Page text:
I am building a donor database for a non-profit organization and one issue I'm mulling over is how to store some of the donor data. There are some families for whom we capture the names of both spouses, hence each spouse gets its own record in the DB, and naturally they share the same address. Because it is likely to happen that multiple people from a family will exist in the database, and they will share the same address (husband, wife, kids), I am considering storing the addresses in a separate table and having Address_ID be a foreign key on the Roster table. This would reduce the amount of duplicate data, and when it came to address changes, it would be far easier to handle for multiple donors that are part of a family.

Table: Roster
Roster_ID (PK)
PrimaryRoster_ID (FK, references Roster_ID of the head of the household)
Address_ID (FK)

Table: Address

I haven't build the GUI yet for entering the data - I'm still building the DB and populating it via scripts, but the idea is that when a new donor is created, he/she is assigned the Primary, and then any other donor who is part of the same family will have the primary donor's Roster_ID populated in the PrimaryRoster_ID column so that a link can be made between family members.

People in the same family don't have to have the same address (if they don't, a separate Address record would be made for that donor), but if there are 4 people in a family, all with separate DB records and the user who enters the data assigns the same address record to all of them, only one record will exist in the Address table, with 4 records in the Roster table having that Address record as an FK to associate each individual to that address.

Can anyone think of a better way of handling this, or would this design be sufficient? The size of the database right now is around 150 records in the Roster table, with maybe a max of 1000 records down the road.

Edit: Changed table design slightly - I realized that Address_ID should really just be an FK in Roster instead of having a Roster_Address table.

1 Answer 1


With at most a few thousand records, this (part of the) database is not particularly large, so there is no particular need to split off the address information to conserve space.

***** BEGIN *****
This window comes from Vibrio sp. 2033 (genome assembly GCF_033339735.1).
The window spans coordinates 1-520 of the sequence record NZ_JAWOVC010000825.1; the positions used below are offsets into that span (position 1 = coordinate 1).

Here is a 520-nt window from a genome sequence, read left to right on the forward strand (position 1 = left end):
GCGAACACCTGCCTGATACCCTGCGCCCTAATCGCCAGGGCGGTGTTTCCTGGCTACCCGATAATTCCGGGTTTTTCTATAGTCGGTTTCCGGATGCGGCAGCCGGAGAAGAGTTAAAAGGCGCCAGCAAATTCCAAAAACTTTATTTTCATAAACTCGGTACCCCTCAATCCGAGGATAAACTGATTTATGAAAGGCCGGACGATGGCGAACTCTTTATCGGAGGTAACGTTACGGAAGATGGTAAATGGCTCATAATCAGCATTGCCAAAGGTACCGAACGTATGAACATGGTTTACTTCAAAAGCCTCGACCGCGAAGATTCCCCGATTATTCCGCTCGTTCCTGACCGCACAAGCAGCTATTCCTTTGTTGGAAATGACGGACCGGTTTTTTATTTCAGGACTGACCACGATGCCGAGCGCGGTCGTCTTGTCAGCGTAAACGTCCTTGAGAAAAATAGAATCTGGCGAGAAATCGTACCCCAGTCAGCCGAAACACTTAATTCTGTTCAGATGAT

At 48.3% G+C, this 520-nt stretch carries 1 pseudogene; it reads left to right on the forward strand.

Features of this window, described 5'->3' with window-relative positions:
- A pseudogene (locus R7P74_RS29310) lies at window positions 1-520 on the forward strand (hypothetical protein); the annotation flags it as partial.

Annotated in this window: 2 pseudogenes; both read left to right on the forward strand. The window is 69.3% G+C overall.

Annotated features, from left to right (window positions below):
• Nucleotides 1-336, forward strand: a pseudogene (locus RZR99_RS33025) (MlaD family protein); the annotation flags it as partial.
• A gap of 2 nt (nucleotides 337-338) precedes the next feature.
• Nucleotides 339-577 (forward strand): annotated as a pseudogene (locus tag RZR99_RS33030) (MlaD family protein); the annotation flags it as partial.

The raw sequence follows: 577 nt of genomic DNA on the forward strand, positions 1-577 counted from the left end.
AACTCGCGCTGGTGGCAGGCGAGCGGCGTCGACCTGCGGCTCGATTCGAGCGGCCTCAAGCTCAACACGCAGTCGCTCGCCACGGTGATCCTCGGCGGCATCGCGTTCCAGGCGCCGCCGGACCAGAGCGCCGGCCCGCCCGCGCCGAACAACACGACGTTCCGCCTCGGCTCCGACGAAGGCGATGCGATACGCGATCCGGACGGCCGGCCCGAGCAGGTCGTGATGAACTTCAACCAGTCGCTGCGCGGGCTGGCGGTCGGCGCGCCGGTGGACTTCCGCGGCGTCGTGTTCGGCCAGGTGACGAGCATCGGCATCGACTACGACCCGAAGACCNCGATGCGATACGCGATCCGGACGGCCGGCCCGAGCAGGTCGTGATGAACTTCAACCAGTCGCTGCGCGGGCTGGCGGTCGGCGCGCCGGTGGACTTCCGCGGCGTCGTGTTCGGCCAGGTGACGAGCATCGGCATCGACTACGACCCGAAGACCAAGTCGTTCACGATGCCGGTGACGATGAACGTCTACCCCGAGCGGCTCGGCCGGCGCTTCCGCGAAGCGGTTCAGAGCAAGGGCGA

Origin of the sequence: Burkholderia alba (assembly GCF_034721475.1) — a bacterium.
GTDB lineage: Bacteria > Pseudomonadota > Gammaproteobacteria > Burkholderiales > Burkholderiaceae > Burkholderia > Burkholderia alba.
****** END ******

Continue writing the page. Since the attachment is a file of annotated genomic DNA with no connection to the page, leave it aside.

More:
With space considerations out of the way, the most important reasons that influence how to store the address information are the business rules. For example, if the organisation does not do anything with the fact that two people live at the same address, and there is no indication that this might change in the foreseeable future, then the fact that two table rows contain the same address information is purely incidental and there is no need to create a separate address table. Just like you wouldn't think of creating a separate table of first and last names just because there might be multiple persons called "John Smith".
The same goes for the relation among family members. If that is of no concern to the business, then why bother putting it in the database.

On the other hand, if the organisation distributes a magazine among its members, and they have the policy of sending only one copy per family living at one address, then your design is certainly appropriate and sufficient to meet the requirement of the business rule.

Regarding the design of the address table itself, you have to ask yourself if all relevant addresses can be represented in that format, or if you might need a different table layout. Especially of the organisation might have to deal with foreign donors, you might need to opt for a much more free format for the addresses, because nothing can vary as widely between countries as how they represent street addresses.

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